Report No. 199
Provisions of Indian Contract Act, 1872 and other existing laws referred to above are not sufficient to meet the problems of today
The Commission in its 103 rd Report opined that the existing sections of the Indian Contract Act, do not seem to be capable of meeting the mischief caused by unfair terms incorporated in contracts. It was stated that "the Indian Contract Act" as it stands today cannot come to the protection of a consumer who is clearly with big business. Further, the ad hoc solutions given by courts in response to their innate sense of justice without reference to a proper yardstick in the form of a specific provision of statute law or known legal principle of law only produce uncertainty and ambiguity.'
The recommendations given by the Law Commission in its 103 rd Report is for the incorporation of the following provision in Chapter IVA. That section reads as follows:-
"Section 67A : (1) Where the court, on the terms of the contract or on the evidence adduced by the parties, comes to the conclusion that the contract or any part of it is unconscionable, it may refuse to enforce the contract or the part that it holds to be unconscionable.
(2) Without prejudice to the generality of the provisions of this section, a contract or part of it is deemed to be unconscionable if it exempts any party thereto from- (a) the liability for willful breach of the contract, or (b) the consequences of negligence."
While section 67(A)(1) is general in nature, dealing with 'unconscionability', section 67(2) refers to two particular situations in which the law deems the provisions to be unconscionable. Section 67(1) is not restricted to the cases referred to in section 67(2). It does not deal with unfair contracts except those that are unconscionable. It does not provide any guidelines which a Court has to consider to judge unconscionability. Several States in other countries list a number of guidelines to judge 'unfairness'.
Although the recommendation made by the Law Commission in the Report on Unfair Terms in Contract in the 103rd Report (1984), was concerned with standard form contracts imposing unfair and unreasonable terms upon unwilling consumers or persons who had no bargaining power, the recommendation was wide, and did not restrict itself to any particular type of contract. The Commission recommended the addition of a new chapter IV-A with a single section into the Indian Contract Act, 1872. Before making the recommendations, the Commission had invited public comments on its proposal to insert a new section 67A into the Indian Contract Act, 1872.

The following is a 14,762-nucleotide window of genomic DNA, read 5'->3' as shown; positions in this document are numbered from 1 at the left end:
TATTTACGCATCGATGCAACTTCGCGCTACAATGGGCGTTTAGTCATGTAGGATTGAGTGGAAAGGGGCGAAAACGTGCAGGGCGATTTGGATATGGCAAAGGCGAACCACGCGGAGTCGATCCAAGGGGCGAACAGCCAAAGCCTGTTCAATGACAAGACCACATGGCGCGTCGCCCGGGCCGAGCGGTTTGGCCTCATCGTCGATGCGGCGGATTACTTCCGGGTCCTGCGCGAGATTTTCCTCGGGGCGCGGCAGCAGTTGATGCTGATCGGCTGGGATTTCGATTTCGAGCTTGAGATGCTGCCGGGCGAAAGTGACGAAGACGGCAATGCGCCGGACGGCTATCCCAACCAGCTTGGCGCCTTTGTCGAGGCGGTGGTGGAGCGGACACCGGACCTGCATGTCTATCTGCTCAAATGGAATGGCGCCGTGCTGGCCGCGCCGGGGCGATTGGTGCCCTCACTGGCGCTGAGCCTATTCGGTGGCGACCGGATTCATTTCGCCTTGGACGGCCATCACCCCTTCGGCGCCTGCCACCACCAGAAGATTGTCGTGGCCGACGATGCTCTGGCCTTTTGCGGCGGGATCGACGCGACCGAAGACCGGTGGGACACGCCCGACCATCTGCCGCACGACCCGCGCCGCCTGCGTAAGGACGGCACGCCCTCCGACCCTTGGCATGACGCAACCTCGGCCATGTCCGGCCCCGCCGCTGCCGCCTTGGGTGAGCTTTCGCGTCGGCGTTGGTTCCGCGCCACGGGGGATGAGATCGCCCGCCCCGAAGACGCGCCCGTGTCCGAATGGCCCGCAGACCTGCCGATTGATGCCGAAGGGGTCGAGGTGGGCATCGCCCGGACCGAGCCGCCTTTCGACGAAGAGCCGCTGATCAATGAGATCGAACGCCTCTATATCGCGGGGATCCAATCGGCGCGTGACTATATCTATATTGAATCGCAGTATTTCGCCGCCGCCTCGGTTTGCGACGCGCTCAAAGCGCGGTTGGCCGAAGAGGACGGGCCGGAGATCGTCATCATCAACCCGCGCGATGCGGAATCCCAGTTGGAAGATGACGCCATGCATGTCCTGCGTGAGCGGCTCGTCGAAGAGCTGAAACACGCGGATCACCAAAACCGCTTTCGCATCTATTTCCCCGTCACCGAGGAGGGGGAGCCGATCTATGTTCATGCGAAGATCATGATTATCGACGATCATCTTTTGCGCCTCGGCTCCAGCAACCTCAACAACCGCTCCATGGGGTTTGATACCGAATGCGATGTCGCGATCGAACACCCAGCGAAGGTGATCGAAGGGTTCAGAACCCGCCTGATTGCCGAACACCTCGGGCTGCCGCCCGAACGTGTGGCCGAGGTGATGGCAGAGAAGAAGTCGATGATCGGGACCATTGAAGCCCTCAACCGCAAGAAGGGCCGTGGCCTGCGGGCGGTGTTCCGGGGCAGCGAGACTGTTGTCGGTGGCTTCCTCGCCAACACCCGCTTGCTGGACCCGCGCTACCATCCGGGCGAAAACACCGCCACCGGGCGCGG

The Commission received replies from the Registrar, Judges of High Courts, Law Departments, etc. The Commission felt that it was better to go step by step and the only step that could be taken in our country to remedy the evils of unfair terms in standard form of contracts was to enact a provisions into the Indian Contract Act, 1872 which would combine the advantages of English Law of Unfair Contract Terms Act and section 2.302 of Uniform Commercial Code of USA. The Commission did not think it proper to enact a separate law as in U.K.
We agree with the 103 rd Report that the provisions of the Indian Contract Act, 1872 and other laws are not sufficient to meet the problems of today. Not only that, we feel further that we have to introduce more provisions than were contemplated in the 103 rd Report.